Four weeks is a heck of a long time to spend on top of a 230ft-high smokestack. But when it gets you a personal audience with the owner of the company you’re having a dispute with, who’s to say it’s not worthwhile?
That’s precisely what happened recently at SsangYong, where two of the disgruntled employees laid off during the firm’s bankruptcy in 2009 held a protest at – or above – its Pyeongtaek factory. Owner Anand Mahindra was in the country, paid a visit to the plant and extended an offer of dialogue via his Twitter account.
The two parties eventually talked on the telephone to keep their conversation out of public view (and the employees were showing no signs of coming back down as this article went to press), but it still amounted to a remarkable bit of theatre between an Indian billionaire and a couple of South Korean union reps trying to prick his conscience.
That sort of thing can happen at the self-titled ‘Most Innovative and Respected Korean Automotive Company’ – because it’s small enough for things to get personal.
Even SsangYong’s mass manufacturing processes seem more intimate. The Pyeongtaek facility, sited about 40 miles from Seoul, seems to operate at a more relaxed pace than most other automated facilities. The employees there – those who got their jobs back and didn’t have to protest – made 140,000 cars last year, but the capacity is more than 100,000 vehicles above that figure, and it shows. You can see that this is a company with room to grow.
Mahindra (the company) certainly thinks so. It has already invested 700 billion won (£430 million) into SsangYong since it acquired the broken pieces in 2009 and announced a fresh, further injection of one trillion won (£611m) this month. SsangYong will launch a new car every year for the foreseeable future, starting with the Tivoli baby SUV that’s due in British dealers this summer.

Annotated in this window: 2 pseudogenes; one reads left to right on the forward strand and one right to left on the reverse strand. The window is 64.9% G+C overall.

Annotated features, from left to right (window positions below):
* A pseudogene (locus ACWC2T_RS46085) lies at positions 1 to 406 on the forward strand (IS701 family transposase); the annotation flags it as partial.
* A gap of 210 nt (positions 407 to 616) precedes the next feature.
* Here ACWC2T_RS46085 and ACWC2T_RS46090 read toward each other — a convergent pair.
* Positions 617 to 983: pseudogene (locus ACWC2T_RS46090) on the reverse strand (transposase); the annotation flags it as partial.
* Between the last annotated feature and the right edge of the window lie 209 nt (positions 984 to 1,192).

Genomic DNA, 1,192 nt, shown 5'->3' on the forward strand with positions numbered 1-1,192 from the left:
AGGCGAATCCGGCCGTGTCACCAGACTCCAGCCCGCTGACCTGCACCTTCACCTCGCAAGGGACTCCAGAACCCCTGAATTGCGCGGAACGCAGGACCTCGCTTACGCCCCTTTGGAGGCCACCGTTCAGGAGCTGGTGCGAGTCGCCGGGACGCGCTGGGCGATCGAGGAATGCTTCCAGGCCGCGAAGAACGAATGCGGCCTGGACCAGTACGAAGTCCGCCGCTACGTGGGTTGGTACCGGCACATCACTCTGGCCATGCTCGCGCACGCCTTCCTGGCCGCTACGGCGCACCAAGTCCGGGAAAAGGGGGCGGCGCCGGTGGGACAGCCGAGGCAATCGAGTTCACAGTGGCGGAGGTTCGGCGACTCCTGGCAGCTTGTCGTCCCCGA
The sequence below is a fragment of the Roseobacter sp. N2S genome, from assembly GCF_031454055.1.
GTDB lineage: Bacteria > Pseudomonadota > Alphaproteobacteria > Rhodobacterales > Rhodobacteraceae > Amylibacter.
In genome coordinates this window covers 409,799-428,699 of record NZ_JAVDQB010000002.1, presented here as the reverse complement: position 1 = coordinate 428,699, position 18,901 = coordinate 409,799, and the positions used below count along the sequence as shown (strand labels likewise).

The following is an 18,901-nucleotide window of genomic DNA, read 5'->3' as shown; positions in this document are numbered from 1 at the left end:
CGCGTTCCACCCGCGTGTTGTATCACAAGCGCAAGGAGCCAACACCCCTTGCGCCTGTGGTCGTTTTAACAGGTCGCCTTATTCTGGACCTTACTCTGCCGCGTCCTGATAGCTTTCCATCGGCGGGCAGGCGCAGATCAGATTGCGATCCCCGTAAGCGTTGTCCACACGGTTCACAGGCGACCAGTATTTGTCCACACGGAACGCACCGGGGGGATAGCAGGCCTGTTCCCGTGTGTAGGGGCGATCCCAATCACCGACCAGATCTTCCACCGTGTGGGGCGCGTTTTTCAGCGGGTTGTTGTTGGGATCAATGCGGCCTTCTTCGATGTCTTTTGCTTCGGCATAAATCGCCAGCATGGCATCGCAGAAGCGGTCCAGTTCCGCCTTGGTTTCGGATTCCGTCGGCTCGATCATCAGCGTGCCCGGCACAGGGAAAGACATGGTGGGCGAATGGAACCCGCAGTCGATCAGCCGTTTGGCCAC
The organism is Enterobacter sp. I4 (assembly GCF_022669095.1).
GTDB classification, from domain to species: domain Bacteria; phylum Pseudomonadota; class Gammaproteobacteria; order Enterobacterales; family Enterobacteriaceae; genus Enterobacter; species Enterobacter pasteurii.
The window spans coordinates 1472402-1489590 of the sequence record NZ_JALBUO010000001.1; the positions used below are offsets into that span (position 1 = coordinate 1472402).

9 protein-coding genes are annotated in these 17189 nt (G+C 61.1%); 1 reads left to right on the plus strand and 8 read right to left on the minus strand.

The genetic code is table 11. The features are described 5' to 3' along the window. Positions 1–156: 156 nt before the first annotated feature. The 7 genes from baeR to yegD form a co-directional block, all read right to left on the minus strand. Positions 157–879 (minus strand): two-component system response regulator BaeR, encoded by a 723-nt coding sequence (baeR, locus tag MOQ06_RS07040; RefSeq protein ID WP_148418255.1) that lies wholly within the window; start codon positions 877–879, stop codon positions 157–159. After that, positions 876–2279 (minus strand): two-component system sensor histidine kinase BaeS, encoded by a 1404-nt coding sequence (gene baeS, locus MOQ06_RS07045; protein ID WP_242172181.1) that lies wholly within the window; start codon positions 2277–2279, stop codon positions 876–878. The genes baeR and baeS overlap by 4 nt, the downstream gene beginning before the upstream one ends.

That product plan looks modest in the face of the Volkswagen empire onslaught, but, in truth, it’s ambitious for a firm that has often kept models alive years beyond their natural product cycle.
“I can’t share too much detail on the forthcoming products, but I can tell you we’re going to focus on SUVs,” says Anand Mahindra. That makes sense, for three main reasons. First, the world still can’t seem to get enough of off-road-influenced vehicles. Second, if SsangYong is known for anything as a brand, it’s SUVs. Third, this type of vehicle offers the easiest, most straightforward tie-ins with Mahindra’s own model line-up in India.
That’s a crucial part of the plan: the sharing of platforms, engines and other technologies. The first signs are evident in the Tivoli, which benefits from the same Aisin six-speed automatic gearbox as that fitted to the latest Mini – sourced (and no doubt costed) via a joint SsangYong/Mahindra deal.
Next up will be engines. Mahindra admits that there are six under development between the two companies. They’re normally aspirated and turbocharged, three and four-cylinder petrol and diesel units, suitable for everything from an upcoming Indian-market baby SUV to the next generation of the Nissan Qashqai-rivalling Korando.
In the UK, SsangYong is sold by a privately owned company and a modest but committed dealer network of about 60 showrooms. Under the guidance of former Kia UK boss Paul Williams, the brand shifted just under 1800 units last year, including 300-odd commercial vehicles.